Bread weathers financial woes from recent bill payment outage

Bread Financial’s rocky conversion to a cloud-based credit card processing system last summer weighed slightly on its results in the third quarter, but the company is still optimistic about its outlook, including for buy now/pay later loans.

The card issuer said Thursday that its map service failurewho caused a backlash on social media where some customers were unable to pay their bills online, may result in slightly lower results over the next two quarters.

To protect consumers from late payment fees due to the issue, Bread extended the window when payments were due and deferred categorizing accounts as overdue, which could push recognition of some losses for the period. beyond the third trimester.

Bread Financial, which said delinquencies reached 5.7% of its outstanding loans, expects the rate to stabilize around 6%. The credit card issuer recently tightened its underwriting criteria in response to rising inflation and economic pressure on consumers.

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“We’ve done everything we can to make sure consumers have the ability to make payments, and that’s extended the payment window and some aging of accounts,” Bread CEO Ralph Andretta said. to analysts on a conference call to discuss results for the quarter ended September 30. .

Adjusted revenue for the quarter was $979 million, up 15% from the third quarter of 2021, but net income of $134 million was down 35% from the prior year due to a higher provision for credit losses, the company said.

Credit sales totaled $7.7 billion, up 4% from the same period a year earlier. Spending increased 13%, including $125 million spent on Bread’s core technology upgrades.

Average loans were $17.6 billion at the end of the quarter. Delinquency rates recently reached 5.7% of outstanding loans. The company expects this rate to stabilize around 6%.

Andretta told analysts he expects Bread’s average receivables to reach $20 billion in 2023.

On Thursday, Bread unveiled a new credit card-issuing deal with World Market that will target the retailer’s 6.5 million loyalty program members. Andretta also pointed to other recent wins, including renewing a card-issuing deal with clothing retailer Buckle.

Andretta told analysts he was bullish on Bread Pay, the company’s buy now/pay later loan product, which launched earlier this year after Bread name change of Alliance Data Systems. Companies that have signed up for Bread Pay include fitness equipment maker WaterRower and dozens of other small and medium-sized businesses, Andretta said.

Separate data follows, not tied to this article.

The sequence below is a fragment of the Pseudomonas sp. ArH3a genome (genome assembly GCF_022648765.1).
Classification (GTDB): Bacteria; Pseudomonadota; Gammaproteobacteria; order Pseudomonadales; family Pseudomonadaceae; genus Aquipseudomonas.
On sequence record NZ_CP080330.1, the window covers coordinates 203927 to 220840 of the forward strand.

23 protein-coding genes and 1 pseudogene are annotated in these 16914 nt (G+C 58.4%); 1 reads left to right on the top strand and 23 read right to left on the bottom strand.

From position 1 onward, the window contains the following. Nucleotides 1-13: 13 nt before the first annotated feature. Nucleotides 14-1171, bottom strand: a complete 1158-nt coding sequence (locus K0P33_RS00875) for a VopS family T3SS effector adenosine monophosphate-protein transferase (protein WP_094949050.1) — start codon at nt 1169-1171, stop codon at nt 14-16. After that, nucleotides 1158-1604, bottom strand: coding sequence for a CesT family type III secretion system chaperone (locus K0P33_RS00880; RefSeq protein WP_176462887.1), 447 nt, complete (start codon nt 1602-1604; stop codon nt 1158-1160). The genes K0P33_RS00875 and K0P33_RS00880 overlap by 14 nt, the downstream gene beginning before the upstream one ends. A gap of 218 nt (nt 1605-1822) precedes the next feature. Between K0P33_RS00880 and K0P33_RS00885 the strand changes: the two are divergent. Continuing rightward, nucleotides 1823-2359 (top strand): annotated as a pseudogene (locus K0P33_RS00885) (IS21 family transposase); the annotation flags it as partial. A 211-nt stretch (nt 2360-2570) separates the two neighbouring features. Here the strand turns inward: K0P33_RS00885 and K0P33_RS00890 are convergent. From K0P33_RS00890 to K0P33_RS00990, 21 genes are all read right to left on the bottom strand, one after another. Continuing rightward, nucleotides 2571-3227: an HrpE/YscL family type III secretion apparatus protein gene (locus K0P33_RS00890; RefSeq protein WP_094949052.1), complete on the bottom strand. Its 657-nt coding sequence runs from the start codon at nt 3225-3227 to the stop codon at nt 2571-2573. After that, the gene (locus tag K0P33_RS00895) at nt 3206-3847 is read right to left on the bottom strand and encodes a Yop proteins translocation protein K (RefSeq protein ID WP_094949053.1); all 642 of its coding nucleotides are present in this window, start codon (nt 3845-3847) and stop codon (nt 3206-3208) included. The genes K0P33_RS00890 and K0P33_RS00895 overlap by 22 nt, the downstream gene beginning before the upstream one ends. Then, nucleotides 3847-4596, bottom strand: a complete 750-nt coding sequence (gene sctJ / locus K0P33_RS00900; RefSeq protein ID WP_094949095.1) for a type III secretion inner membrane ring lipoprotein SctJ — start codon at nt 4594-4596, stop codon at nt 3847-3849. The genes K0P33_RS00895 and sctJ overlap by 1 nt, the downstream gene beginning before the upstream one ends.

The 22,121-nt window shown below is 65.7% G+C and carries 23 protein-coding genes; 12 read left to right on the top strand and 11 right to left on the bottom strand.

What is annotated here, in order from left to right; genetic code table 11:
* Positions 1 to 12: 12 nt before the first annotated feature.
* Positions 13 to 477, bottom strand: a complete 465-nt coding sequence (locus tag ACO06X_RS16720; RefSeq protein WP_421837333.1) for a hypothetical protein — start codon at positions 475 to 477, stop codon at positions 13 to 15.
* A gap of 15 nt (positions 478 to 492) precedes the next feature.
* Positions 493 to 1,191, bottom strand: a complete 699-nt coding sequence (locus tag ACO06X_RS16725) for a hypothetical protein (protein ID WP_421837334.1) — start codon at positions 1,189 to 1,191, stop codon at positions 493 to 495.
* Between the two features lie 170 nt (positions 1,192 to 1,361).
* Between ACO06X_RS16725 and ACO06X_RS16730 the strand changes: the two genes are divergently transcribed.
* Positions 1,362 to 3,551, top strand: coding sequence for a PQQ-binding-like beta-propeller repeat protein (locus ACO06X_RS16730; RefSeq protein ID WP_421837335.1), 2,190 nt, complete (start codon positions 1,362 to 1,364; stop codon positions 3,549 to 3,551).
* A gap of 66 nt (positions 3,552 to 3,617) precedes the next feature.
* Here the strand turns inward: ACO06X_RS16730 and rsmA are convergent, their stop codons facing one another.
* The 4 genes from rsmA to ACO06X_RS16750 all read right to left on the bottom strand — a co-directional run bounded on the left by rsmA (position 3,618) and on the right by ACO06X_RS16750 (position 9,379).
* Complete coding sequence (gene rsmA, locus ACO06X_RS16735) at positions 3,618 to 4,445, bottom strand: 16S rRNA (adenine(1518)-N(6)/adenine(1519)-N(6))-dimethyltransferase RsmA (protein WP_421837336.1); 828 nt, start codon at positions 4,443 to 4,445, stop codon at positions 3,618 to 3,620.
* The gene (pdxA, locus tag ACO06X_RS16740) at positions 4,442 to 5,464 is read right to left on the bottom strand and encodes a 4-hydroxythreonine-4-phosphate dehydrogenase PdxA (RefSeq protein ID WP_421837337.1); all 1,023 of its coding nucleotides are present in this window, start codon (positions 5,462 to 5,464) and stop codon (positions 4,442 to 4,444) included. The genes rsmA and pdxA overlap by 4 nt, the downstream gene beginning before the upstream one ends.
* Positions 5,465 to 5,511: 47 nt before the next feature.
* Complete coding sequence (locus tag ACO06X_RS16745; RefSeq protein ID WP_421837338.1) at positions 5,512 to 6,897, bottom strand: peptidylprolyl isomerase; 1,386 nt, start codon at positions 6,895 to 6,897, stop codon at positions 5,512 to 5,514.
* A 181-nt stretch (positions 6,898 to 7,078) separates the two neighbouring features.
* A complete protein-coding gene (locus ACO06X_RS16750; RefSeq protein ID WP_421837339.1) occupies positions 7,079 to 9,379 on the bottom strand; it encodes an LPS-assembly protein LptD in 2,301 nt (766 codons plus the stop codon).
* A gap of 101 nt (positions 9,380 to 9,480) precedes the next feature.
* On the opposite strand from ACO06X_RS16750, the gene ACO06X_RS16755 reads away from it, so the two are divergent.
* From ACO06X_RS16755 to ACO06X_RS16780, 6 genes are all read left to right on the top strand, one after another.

More than 125 merchants are now offering Bread installment loans at the point of sale through the company’s partnership with fintech Sezzle buy now/pay later, and the pace of signups is exceeding expectations, Andretta said.

Using technology from digital card issuer Marqeta and other digital wallet providers, users can apply for an instant BNPL loan by scanning a QR code at checkout without needing to download a mobile app, which, according to Andretta, is a first on the market. Rival fintechs that offer BNPL loans, including Klarna and Affirm, typically drive consumers to their mobile app to initiate a point-of-sale purchase.

Bread has a few key competitive advantages over some BNPL fintechs whose growth rates have recently slowed, according to Andretta.

The company’s recent modernization efforts build on Bread’s decades of experience and discipline in lending to middle-income households during economic ups and downs and “a lot of fintechs don’t have that,” it said. Andretta said.

Bread’s subsidiary Comenity Bank also provides a reliable source of funding that many fintechs lack.

Comenity’s high-yield savings accounts and certificates of deposit, offered online as Epargne Pain, continue to grow. The company amassed $5 billion in retail deposit balances, up 70% from the same period a year ago, Andretta said.

Direct-to-consumer deposits accounted for 27% of Bread’s total interest-bearing loans at the end of the third quarter, and the company aims for these deposits to reach 50% of its funding.

Andretta also said that despite perceptions that BNPL fintechs have superior data analytics capabilities, Bread is “data rich” and has recently invested millions of dollars in data and analytics technology to examine the customers, cutting across its dozens of retail partners.

“We have this data lake of information on how consumers have reacted in the last two recessions. I would say [BNPL fintechs] don’t have that level of sophistication,” Andretta said.

Bread recently tightened its underwriting criteria in response to rising inflation and economic pressure on consumers, and said it plans to provide appropriate payment options for stressed consumers.

“We’re hoping for a softer landing over the next year. But again, every recession is a little different,” Chief Financial Officer Perry Beberman told analysts.

In a note to investors Thursday, equity analyst firm Jefferies called Bread’s third-quarter results positive, touting the effects of the company’s recent investments in technology, marketing and product innovation.

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